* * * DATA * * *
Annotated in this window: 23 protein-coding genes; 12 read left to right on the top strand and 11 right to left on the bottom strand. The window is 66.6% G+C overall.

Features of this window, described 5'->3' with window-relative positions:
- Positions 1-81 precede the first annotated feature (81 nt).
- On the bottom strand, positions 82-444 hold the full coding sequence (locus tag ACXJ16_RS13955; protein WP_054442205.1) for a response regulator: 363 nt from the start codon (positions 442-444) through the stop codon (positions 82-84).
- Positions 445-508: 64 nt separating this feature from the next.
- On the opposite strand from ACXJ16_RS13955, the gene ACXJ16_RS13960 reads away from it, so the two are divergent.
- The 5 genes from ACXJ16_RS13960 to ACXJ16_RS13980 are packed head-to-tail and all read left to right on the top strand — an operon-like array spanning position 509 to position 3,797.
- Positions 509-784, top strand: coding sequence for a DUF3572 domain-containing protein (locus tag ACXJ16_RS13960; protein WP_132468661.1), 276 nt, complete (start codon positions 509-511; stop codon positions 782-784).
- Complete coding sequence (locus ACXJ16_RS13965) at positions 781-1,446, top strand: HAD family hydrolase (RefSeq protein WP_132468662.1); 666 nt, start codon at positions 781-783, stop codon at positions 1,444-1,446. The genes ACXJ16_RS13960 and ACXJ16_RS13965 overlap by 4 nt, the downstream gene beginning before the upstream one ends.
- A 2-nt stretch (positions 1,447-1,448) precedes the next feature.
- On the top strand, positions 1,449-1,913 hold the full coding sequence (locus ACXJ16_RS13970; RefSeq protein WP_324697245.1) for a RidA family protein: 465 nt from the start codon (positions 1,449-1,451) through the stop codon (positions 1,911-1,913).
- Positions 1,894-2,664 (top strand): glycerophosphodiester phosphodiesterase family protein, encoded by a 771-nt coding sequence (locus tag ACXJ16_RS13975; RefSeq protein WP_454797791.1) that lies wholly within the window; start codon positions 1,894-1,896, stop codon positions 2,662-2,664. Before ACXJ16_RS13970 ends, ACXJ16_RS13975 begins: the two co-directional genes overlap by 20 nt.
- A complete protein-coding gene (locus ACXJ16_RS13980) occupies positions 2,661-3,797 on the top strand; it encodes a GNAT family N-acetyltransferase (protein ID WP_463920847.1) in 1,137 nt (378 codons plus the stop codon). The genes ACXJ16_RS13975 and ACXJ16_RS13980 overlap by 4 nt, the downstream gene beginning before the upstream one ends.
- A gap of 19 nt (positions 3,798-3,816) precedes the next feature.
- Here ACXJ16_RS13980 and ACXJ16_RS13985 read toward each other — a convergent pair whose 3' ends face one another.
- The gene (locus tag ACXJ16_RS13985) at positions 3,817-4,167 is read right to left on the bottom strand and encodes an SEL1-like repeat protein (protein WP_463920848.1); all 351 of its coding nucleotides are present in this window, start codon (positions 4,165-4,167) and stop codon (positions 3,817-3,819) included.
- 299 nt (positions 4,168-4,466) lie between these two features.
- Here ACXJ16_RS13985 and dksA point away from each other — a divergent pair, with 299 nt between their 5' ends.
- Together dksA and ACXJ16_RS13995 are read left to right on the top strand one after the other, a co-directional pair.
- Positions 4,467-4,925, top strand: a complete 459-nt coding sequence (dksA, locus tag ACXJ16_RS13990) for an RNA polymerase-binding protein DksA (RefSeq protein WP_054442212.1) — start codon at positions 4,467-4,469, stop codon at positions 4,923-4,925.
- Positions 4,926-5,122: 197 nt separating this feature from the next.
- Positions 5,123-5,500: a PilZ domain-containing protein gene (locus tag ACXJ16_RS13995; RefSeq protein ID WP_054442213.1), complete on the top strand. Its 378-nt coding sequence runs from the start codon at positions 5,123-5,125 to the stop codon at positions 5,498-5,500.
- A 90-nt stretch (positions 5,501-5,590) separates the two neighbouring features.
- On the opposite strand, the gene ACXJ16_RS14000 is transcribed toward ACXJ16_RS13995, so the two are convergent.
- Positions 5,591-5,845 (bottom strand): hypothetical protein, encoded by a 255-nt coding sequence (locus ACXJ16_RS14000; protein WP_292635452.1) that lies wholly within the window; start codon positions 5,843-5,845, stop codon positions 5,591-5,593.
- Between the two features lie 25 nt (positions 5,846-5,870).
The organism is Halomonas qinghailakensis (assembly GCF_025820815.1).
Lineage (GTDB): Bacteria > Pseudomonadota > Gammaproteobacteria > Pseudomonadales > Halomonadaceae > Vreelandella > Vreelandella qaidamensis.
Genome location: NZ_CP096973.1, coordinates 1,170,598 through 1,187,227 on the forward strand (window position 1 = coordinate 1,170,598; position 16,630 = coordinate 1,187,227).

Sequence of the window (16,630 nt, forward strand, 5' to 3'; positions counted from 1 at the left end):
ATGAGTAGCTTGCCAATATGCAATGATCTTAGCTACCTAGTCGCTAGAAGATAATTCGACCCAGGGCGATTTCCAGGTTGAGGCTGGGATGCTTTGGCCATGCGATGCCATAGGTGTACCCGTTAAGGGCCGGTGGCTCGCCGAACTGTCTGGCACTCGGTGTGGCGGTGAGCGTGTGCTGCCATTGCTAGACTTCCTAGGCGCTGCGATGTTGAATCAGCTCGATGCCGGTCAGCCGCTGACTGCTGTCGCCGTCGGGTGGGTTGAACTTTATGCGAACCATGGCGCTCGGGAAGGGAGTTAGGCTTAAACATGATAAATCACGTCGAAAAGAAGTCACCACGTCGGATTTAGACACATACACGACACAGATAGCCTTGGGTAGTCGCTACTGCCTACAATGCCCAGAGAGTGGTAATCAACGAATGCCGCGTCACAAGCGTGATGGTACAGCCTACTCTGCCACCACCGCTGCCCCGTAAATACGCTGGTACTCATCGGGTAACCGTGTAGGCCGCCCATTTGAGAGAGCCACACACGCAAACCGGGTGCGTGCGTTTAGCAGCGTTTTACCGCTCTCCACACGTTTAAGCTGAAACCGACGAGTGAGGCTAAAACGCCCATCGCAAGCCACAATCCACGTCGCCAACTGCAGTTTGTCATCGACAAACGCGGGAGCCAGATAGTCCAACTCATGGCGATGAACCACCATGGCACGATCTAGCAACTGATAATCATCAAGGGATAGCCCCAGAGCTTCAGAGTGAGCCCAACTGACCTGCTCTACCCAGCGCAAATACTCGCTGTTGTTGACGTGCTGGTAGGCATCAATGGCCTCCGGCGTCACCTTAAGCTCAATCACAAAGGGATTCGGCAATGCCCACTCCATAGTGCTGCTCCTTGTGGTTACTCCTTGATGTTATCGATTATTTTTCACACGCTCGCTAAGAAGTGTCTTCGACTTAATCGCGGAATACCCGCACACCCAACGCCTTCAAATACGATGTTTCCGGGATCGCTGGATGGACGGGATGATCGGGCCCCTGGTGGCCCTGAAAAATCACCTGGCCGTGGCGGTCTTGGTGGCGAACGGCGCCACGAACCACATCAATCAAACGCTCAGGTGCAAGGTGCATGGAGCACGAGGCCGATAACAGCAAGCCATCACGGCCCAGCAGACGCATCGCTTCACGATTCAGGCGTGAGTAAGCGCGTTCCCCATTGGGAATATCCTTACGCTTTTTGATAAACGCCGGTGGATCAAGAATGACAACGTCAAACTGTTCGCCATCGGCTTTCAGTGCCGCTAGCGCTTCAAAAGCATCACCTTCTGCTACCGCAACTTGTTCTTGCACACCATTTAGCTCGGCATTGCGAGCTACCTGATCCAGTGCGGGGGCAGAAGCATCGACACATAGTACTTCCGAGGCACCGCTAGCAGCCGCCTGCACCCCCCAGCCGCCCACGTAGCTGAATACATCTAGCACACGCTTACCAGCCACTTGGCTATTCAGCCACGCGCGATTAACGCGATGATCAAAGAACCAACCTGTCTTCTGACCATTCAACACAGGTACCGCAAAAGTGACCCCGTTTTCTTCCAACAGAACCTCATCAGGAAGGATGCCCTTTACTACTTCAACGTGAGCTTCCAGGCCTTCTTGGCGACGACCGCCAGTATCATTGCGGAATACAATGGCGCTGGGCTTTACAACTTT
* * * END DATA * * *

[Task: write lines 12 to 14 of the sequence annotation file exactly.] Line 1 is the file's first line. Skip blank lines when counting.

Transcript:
- Positions 1,894-2,664 (top strand): glycerophosphodiester phosphodiesterase family protein, encoded by a 771-nt coding sequence (locus tag ACXJ16_RS13975; RefSeq protein WP_454797791.1) that lies wholly within the window; start codon positions 1,894-1,896, stop codon positions 2,662-2,664. Before ACXJ16_RS13970 ends, ACXJ16_RS13975 begins: the two co-directional genes overlap by 20 nt.
- A complete protein-coding gene (locus ACXJ16_RS13980) occupies positions 2,661-3,797 on the top strand; it encodes a GNAT family N-acetyltransferase (protein ID WP_463920847.1) in 1,137 nt (378 codons plus the stop codon). The genes ACXJ16_RS13975 and ACXJ16_RS13980 overlap by 4 nt, the downstream gene beginning before the upstream one ends.
- A gap of 19 nt (positions 3,798-3,816) precedes the next feature.